In an unprecedented move the Supreme Court in India has called for the “registration of all of the captive elephants in Kerala” and an immediate count of said animals. This action is being taken to “hold people accountable” for any and “all acts of cruelty” these elephants have endured for far too long.
Historically, the majority of these elephants have been used in festivals for religious reasons. In addition they have been used in the logging industry.
Skirting a 1960 Prevention of Cruelty to Animals law for decades, festival promoters and private owners, among others, have been subjecting elephants to untold methods of “physical and mental “abuse. But not for much longer.
The bench will not only make these entities and private individuals (including mahouts) liable for any act of cruelty. It will also give authorities the right to bring criminal charges against the violators and “the right to confiscate the elephant” as well. Police will soon have the ability to request from a “mahout accompanying an elephant” an ‘RC’ or registration certificate.” Without it they will have to face these serious consequences.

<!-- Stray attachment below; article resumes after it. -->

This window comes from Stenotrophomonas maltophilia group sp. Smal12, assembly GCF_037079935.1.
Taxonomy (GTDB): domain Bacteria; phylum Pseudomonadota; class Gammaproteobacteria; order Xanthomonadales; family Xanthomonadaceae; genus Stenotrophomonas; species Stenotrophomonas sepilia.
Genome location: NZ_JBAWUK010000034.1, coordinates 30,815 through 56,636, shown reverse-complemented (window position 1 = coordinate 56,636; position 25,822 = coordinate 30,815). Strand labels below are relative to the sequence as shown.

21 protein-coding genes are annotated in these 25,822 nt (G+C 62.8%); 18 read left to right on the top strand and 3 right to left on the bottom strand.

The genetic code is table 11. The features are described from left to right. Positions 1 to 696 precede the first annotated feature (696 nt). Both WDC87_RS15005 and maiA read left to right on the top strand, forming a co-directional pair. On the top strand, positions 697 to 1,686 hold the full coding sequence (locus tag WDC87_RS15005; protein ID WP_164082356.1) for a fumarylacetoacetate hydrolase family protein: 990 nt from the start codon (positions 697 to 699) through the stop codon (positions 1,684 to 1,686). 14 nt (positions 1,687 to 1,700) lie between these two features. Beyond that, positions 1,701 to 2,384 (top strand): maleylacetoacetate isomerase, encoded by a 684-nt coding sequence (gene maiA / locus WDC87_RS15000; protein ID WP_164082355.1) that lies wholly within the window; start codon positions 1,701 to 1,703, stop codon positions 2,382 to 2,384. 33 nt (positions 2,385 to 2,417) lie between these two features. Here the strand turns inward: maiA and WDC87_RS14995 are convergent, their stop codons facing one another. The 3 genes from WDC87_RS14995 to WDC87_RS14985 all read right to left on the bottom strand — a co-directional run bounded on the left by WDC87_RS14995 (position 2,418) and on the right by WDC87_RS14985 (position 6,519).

This all came about through a petition “to ban the use of elephants in religious functions, processions, and other events.” It was filed primarily by the Wildlife Rescue and Rehabilitation Centre in Bangalore, Karnataka, India through their advocate, Aparna Bhat. Justices Dipak Misra and R. Bhanumathi presided over the public interest hearing.
Soon temples will have to be registered and declare the number of elephants they will use for festivals, reports Harish V. Nair for the Daily Mail India.
Their days of hiding behind their age-old claim that only those elephants performing in circuses (not those used in the name of religion) have the need to be “protected” (by the PCA laws) are about to be over.
photo credit: Shekhar Yadav